‘Mr. Robot’ is this season’s unlikely TV hit thanks to its mix of dark drama and hacker-tastic plotiline. Today, our staff is picking their favorite moments from the series so far.
David Turner: After a moment of triumph seeing Mr. Robot’s plan to take out an E(vil) Corp executive succeeds, Elliot is instructed by an unknown man in a black suit “step inside of the car.” The tone of paranoia and stress, and the feeling someone is always two steps ahead, are established so effortlessly in the episode’s closing minutes. Elliot is led into a meeting room full of men in black suits with Tyrell Wellick at the center. Then Elliot pauses to ask the TV audience, “Please tell me you’re seeing this too.” Just in case one wasn’t already feeling unnerved.
Eric Francisco: Rami Malek’s eyes pierce you. It’s no mystery that Mr. Robot’s initial advertisements were just his face against blackness. Malek’s monotone voice, inflection, and demeanor compose the complex puzzle, but the completed image of that puzzle are his eyes. They freeze that chilling moment when you know he knows what you never wanted the world to know.
It was never more apparent than in the pilot when he corners the child porn trafficker. That scumbag’s desperate plea worked not because he would rot in jail, but because we ourselves feel like our secrets are too fragile. Elliot knows us in ways we don’t want anybody to.
Elliot will be a career-defining role for the young actor. As Elliot is reluctantly pushed and pushed into a world he wants nothing to do with, Malek’s performances will be one for the books. I can’t wait.
Secondly, the show’s cinematography should be studied. Perhaps to mirror Elliot’s inability to fit into the world, the show constantly breaks conventional framing. I am in awe at how much it rebels against the rules of thirds, framing subjects awkwardly to far extremes. You want to lean over just for everything to feel right, but probably nothing in the world of Mr. Robot should feel right.
Winston Cook-Wilson: I love the way the show is structured — the jerky tempo of it. At first, the jumbled-time narrative structure, diary-like voiceovers, and depressive hallucinatory quality of the show reminded me of Fight Club, and I still think, for people coming into it, that’s a good correlate. (But don’t worry — there’s none of the typical over-the-top, gross-out, pseudo-philosophical Palahniuk crap). The world is this many-headed demon that Elliot is battling, that becomes more sinister than it really is (though it’s certainly outlandish and demented) when he looks too hard at it. The show comments on the hypocrisy of society-at-large, but it only does so through Elliot’s eyes.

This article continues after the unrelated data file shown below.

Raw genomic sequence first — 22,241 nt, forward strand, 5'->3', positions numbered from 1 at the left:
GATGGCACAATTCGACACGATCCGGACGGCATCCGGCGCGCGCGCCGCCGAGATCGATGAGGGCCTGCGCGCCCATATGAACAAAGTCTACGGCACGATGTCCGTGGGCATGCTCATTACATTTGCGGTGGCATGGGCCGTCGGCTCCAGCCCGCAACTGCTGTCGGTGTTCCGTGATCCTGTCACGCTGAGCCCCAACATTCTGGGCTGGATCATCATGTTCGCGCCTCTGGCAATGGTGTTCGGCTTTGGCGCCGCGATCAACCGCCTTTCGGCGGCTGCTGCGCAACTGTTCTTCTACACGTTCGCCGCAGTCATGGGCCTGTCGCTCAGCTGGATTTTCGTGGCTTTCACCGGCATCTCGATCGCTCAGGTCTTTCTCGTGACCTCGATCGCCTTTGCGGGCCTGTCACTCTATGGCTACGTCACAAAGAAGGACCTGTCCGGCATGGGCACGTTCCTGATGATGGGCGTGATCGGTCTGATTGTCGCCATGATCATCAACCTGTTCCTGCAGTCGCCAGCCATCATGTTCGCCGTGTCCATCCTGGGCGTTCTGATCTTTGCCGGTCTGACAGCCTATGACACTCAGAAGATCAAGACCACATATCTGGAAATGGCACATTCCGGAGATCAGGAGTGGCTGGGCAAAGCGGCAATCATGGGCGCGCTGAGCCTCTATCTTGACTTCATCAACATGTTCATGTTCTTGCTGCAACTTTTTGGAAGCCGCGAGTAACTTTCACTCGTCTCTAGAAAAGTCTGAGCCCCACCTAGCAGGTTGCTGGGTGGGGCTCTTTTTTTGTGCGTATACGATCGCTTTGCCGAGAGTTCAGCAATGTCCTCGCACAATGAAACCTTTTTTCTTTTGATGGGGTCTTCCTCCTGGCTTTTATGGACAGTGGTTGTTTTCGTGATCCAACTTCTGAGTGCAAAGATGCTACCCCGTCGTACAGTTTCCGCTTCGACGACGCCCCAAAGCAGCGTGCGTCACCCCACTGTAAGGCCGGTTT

I like that the show does a bunch of weird narrative things (i.e. jumps around in time without warning, moves into dreams unceremoniously ) but also builds the larger hacking/corporate greed plotlines more traditionally, like in a David Cronenberg or Paul Verhoven movie. I think what’s most interesting, though: The form of the show, not just the specific action, enhances Elliott’s character; it feels like its world is filtered through his troubled psychology.
Corban Goble: We all knew the Slaterssaince was coming — it was only a matter of time — but who knew it would come this quietly? As the hacker guru “Mr. Robot,” Slater plays a rising tide. He never plays it straight, and when he seethes — as he did when he confronted Romero when the brainy hacker left fsociety — you can see a madness boiling behind his eyes. In some of the major scenes of the series so far, Mr. Robot is either noticeably absent or content to sit in the eye of the storm. In a show littered with interesting and loud performances — Carly Chaikin’s Darlene, Martin Wallström’s Tyrell — Slater’s pulled-back performance is one of the most intriguing. With a few episodes left, one can only hope to see his unpredictable character play a new card.